IMF Survey online - January 28, 2009
- IMF revises
world growth down to lowest rate since World War
- Stresses need
for stronger international policy response to
- Banking sector must be unclogged to get economies moving again
World growth is forecast to fall to its lowest level since World War II, with financial markets remaining under stress and the global economy taking a sharp turn for the worse, sending both global output and trade plummeting, the IMF said in its latest assessment of the world economy.
World growth is projected to fall to just ½ percent in 2009, its lowest rate in 60 years, the IMF said in an Update to its World Economic Outlook, released on January 28 together with an update to its Global Financial Stability Report. For projections, see table below.
Despite wide-ranging policy actions by governments and central banks around the world, financial strains remain acute, pulling down the real economy. The Update echoed comments by IMF Managing Director Dominique Strauss-Kahn that a sustained economic recovery will not be possible until the banking sector is restructured and credit markets are unclogged.
New policy initiatives needed
"For this purpose, new policy initiatives are needed to produce credible loan loss recognition; sort financial companies according to their medium-run viability; and provide public support to viable institutions by injecting capital, and carving out bad assets, including possibly through a "bad bank" approach," the Update stressed.
"We think that more decisive action is needed now by both policymakers and market participants, and with greater emphasis on balance sheet cleansing," said Jaime Caruana, Financial Counsellor of the IMF.
Monetary and fiscal policies need to become even more supportive of aggregate demand and sustain this stance over the foreseeable future, while developing strategies to ensure long-term fiscal sustainability. Moreover, international cooperation will be critical in designing and implementing these policies in order to avoid destabilizing distortions.
Setbacks all round
• Advanced economies will experience their sharpest contraction in the post-war period, the Update said. The IMF expects real activity to contract by around 1½ percent in the United States, 2 percent in the euro area, and 2½ percent in Japan.
• Though more resilient than in previous global downturns, emerging and developing economies will also suffer serious setbacks. For example, growth is expected to slow to 6¾ percent in China and 5 percent in India.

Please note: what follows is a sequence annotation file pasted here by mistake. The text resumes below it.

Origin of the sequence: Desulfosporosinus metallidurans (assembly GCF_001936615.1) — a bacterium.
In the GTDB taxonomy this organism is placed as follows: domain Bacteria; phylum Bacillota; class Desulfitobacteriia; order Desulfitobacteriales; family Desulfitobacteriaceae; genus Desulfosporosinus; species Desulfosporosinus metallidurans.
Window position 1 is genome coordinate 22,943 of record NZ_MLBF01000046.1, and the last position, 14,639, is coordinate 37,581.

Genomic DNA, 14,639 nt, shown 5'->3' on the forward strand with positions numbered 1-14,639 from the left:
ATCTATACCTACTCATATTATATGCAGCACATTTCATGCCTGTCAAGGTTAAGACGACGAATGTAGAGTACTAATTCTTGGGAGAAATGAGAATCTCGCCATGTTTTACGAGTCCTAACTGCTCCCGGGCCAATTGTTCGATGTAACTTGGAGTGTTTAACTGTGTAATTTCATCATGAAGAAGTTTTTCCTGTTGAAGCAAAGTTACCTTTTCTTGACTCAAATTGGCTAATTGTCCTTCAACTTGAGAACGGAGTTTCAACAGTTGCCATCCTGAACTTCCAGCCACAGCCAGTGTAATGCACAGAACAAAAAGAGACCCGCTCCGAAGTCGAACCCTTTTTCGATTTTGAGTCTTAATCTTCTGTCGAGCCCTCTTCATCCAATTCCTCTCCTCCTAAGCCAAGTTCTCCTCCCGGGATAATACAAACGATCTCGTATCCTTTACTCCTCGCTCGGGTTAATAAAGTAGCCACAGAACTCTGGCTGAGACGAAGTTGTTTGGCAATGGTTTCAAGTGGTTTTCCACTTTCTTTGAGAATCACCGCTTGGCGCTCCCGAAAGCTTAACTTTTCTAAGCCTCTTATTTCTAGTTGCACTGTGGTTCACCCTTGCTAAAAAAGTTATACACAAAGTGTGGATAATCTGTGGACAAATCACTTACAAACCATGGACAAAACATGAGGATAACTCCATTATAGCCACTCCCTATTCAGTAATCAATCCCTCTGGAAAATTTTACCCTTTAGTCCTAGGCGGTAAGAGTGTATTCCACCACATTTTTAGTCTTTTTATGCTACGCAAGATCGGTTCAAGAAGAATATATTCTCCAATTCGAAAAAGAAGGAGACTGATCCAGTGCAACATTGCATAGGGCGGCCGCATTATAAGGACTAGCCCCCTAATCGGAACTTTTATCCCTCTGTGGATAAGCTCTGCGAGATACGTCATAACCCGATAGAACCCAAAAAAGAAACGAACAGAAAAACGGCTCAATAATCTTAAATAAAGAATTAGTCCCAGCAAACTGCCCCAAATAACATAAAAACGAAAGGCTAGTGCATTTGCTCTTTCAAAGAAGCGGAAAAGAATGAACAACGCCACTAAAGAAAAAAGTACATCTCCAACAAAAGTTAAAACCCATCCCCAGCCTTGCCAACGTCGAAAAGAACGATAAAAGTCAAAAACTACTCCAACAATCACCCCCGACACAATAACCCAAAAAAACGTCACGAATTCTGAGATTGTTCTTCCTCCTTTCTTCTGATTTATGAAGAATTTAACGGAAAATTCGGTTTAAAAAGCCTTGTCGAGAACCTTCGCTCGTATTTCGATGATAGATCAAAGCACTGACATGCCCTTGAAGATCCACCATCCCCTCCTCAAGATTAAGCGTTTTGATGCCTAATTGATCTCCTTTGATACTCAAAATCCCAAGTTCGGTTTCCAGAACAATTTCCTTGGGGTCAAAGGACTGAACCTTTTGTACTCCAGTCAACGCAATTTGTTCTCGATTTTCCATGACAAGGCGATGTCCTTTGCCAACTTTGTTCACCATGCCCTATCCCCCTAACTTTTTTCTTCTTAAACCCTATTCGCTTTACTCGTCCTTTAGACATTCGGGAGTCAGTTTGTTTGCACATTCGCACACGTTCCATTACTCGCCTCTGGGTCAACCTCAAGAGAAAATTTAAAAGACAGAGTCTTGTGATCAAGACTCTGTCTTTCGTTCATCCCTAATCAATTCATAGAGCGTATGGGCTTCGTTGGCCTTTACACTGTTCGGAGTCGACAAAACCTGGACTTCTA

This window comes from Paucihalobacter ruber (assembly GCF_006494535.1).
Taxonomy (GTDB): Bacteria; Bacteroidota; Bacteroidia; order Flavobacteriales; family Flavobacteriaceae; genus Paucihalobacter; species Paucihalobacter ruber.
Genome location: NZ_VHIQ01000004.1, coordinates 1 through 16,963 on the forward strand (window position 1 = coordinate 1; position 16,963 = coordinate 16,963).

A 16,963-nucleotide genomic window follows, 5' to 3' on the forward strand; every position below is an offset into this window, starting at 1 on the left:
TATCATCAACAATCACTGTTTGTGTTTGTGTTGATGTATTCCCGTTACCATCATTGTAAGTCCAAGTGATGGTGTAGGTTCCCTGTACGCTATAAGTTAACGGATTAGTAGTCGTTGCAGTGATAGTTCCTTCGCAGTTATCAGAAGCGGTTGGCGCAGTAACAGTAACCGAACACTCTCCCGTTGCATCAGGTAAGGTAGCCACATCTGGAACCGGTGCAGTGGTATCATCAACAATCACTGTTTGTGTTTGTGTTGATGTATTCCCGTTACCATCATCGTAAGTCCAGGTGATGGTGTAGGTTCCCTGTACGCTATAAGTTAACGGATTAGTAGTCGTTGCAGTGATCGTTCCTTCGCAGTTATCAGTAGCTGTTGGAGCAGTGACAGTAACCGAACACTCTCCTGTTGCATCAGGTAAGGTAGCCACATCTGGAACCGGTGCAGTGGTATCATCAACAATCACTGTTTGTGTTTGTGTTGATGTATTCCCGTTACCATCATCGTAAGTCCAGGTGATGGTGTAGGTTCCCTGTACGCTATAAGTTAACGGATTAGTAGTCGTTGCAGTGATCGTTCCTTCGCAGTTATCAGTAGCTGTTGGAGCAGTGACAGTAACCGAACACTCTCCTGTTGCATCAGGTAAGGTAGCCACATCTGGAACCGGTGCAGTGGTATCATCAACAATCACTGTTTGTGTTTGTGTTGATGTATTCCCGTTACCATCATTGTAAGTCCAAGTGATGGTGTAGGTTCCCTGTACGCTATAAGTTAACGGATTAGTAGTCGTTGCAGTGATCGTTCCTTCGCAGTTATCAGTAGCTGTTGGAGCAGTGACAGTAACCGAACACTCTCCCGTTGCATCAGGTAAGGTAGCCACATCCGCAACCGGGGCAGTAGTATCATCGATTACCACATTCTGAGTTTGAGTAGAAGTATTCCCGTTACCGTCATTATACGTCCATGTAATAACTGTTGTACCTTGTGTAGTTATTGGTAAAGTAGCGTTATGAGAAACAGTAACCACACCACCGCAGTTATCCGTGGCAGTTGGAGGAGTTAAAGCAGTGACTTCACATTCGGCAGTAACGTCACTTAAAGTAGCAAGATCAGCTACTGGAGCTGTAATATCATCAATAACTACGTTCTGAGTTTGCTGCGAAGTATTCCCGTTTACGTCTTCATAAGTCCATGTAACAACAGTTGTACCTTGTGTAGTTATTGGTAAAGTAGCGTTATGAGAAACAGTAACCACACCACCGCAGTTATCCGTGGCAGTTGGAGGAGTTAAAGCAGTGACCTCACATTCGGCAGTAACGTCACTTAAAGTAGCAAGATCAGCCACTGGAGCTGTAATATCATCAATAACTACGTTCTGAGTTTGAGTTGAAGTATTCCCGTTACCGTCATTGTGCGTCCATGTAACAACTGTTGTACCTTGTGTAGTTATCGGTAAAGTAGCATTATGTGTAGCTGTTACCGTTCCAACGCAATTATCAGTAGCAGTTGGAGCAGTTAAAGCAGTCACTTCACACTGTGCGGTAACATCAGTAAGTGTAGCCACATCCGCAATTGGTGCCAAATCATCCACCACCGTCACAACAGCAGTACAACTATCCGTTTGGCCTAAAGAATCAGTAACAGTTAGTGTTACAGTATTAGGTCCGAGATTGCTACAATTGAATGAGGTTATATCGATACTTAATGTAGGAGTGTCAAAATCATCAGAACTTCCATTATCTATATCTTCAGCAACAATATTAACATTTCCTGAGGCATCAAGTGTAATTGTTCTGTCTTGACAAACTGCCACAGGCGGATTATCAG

• Global growth is projected to rebound in 2010 to 3.0 percent after falling sharply to just 0.5 percent in 2009, when measured in terms of purchasing power parity. The 2009 world growth forecast has been revised downward by 1.7 percent compared with the last IMF projection last November.
Falling world trade
The crisis in financial markets—which began in 2007 among subprime mortgages in the United States but has to spread to other markets and to much of the rest of the world—has resulted in a global recession that also continues to worsen.
Global output and trade fell sharply in the final months of 2008. The continuation of the financial crisis, with government policies failing to dispel uncertainty, has caused asset values to fall sharply across advanced and emerging economies, decreasing household wealth, and thereby putting downward pressure on consumer demand.
The IMF has so far committed $47.9 billion in lending to a number of economies affected by the crisis, including Belarus, Hungary, Iceland, Latvia, Pakistan, Serbia, and Ukraine. It announced a precautionary loan for El Salvador this month and an IMF team is also in negotiations with Turkey.
Creating a turnaround
Blanchard emphasized that two types of measures are needed to turn things around:
2. Macroeconomic stimulus—both monetary and fiscal—to support demand.
On monetary policy, many central banks have taken strong actions to cut interest rates and improve credit provision. The IMF still sees some room to lower interest rates, as inflation pressures are subsiding, but the room is diminishing rapidly, and has disappeared altogether in some countries. Moreover, deflation is now a risk. In present circumstances, the effectiveness of low interest rates to support activity is likely to be constrained as long as financial conditions remain disrupted. Therefore, central banks will need to rely increasingly on unconventional measures to unlock key (high-spread, low-liquidity) credit markets.
On fiscal policy, many countries have announced and are already implementing sizeable stimulus. The key here is to design packages that provide maximum boost to demand, which argues for measures to increase spending. However, fiscal deficits are widening sharply because of the cyclical downturn and the impact of asset price declines on revenues, as well as stimulus measures and the cost of financial sector rescues. To prevent an adverse market reaction, the IMF says policymakers need to strengthen fiscal frameworks and commit to credible longer-term policies that reverse the deficit buildup as economies recover.
Space for easing
Blanchard also stressed that there is no "one-size-fits-all" policy mix. Some countries have more fiscal and monetary space than others. "In this respect, it is welcome that some emerging economies now have more space for policy easing than in previous downturns and are making use of it," he said.
However, many emerging and developing countries are facing a need to adjust to permanent adverse shocks in access to external financing and terms of trade. While the use of reserves and IMF financing can help smooth the transition, these countries may also need to rein in spending and improve external competitiveness.
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